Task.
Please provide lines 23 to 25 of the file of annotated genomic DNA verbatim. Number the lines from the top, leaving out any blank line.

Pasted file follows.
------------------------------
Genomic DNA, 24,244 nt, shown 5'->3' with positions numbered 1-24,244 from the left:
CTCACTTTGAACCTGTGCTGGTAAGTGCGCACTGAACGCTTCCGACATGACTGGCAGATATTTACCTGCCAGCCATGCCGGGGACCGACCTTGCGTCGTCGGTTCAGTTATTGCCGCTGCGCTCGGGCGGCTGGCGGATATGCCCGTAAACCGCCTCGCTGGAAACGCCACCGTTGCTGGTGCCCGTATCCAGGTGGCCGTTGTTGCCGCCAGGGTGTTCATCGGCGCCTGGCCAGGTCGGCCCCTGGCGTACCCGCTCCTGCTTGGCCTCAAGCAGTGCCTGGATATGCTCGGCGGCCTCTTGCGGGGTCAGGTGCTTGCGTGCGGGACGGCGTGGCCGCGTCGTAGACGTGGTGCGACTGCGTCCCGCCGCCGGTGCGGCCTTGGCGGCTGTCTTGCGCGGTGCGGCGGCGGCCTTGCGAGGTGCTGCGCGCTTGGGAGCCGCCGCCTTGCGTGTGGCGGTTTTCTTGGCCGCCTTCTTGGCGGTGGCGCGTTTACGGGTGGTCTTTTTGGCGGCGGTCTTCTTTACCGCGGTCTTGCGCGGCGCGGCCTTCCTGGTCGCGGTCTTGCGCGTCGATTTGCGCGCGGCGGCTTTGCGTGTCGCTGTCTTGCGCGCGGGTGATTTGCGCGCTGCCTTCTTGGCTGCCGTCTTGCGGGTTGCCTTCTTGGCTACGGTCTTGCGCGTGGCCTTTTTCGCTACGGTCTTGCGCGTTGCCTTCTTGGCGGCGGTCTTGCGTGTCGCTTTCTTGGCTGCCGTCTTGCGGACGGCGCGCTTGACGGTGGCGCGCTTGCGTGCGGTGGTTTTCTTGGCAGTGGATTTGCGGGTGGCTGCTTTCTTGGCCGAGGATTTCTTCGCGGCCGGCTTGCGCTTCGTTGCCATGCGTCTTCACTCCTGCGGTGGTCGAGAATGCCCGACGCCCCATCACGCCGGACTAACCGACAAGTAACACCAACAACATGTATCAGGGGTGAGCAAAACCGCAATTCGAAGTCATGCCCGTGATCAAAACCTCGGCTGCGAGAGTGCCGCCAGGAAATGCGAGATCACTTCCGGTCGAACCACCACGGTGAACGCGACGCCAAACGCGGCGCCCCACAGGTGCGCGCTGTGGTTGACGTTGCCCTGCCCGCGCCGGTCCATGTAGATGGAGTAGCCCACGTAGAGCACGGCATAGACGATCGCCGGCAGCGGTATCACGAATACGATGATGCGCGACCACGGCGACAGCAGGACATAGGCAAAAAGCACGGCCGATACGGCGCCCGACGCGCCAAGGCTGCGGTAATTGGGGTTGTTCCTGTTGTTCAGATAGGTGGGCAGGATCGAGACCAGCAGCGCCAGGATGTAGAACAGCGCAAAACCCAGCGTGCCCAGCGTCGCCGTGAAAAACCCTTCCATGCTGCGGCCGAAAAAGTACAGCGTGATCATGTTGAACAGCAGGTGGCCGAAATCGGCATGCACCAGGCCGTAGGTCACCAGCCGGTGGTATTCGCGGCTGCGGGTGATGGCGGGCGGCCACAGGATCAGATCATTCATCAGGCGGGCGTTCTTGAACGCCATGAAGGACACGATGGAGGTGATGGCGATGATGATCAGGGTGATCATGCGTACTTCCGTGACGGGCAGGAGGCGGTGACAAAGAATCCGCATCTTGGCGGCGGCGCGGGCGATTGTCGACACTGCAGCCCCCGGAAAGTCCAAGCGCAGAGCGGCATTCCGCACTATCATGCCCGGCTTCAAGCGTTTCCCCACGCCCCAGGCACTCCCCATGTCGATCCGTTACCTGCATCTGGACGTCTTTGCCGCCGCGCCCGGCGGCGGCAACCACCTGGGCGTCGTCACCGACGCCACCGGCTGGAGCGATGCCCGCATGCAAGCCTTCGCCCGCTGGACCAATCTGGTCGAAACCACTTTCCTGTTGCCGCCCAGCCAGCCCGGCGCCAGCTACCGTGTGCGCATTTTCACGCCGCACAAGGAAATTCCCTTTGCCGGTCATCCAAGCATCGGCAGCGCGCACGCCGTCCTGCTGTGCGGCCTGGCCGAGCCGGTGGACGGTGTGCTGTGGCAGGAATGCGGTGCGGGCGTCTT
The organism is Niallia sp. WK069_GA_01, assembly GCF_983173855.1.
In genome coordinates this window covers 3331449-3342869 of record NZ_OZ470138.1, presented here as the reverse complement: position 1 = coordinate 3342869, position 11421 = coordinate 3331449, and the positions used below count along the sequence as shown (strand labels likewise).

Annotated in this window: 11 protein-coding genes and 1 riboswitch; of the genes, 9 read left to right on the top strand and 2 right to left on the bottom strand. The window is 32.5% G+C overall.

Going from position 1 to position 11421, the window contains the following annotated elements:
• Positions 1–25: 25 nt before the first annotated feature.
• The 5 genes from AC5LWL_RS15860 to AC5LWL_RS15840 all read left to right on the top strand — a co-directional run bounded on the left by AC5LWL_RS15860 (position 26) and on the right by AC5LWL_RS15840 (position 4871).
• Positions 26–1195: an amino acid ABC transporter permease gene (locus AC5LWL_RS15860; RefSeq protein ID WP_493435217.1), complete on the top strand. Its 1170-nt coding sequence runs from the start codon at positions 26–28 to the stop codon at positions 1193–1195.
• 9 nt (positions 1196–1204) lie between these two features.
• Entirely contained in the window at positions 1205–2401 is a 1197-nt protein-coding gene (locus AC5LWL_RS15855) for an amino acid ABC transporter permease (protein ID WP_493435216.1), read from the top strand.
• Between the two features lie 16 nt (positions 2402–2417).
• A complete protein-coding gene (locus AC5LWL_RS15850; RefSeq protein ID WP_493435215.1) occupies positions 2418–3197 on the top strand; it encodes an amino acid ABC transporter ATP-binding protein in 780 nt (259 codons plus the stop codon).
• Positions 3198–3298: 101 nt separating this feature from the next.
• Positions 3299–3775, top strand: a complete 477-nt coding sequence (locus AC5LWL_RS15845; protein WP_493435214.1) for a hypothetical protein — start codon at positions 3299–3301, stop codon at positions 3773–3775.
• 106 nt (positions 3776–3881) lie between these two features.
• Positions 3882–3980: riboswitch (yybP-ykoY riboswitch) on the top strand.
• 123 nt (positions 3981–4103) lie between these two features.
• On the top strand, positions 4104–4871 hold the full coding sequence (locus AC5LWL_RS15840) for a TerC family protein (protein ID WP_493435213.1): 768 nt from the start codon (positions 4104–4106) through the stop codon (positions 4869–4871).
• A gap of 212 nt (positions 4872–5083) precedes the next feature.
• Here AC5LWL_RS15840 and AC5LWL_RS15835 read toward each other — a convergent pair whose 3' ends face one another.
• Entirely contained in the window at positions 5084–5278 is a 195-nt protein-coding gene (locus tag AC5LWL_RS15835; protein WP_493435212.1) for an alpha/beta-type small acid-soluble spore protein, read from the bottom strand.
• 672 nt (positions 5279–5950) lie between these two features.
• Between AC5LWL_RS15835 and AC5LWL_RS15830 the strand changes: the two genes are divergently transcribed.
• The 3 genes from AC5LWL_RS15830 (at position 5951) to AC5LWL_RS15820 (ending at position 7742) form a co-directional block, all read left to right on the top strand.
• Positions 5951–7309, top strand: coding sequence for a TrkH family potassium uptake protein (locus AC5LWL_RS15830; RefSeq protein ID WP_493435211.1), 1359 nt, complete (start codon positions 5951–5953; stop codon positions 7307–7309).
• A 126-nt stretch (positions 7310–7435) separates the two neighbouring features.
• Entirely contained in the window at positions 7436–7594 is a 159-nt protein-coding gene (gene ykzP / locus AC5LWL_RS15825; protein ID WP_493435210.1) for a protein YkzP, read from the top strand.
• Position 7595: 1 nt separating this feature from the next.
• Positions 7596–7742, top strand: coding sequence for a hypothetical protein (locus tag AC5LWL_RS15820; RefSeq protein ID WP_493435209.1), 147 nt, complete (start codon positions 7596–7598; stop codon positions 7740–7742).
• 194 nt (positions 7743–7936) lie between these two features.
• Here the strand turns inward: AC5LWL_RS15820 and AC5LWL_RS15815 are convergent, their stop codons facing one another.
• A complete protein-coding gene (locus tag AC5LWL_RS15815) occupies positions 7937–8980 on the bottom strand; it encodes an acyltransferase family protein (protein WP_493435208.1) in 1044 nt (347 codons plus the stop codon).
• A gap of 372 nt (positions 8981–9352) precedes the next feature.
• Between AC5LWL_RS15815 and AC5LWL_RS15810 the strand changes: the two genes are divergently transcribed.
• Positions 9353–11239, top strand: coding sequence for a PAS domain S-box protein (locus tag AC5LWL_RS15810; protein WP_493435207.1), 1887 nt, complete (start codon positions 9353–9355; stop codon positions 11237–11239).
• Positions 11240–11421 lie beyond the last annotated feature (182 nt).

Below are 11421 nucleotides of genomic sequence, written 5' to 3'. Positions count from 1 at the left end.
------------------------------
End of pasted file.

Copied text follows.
• 672 nt (positions 5279–5950) lie between these two features.
• Between AC5LWL_RS15835 and AC5LWL_RS15830 the strand changes: the two genes are divergently transcribed.
• The 3 genes from AC5LWL_RS15830 (at position 5951) to AC5LWL_RS15820 (ending at position 7742) form a co-directional block, all read left to right on the top strand.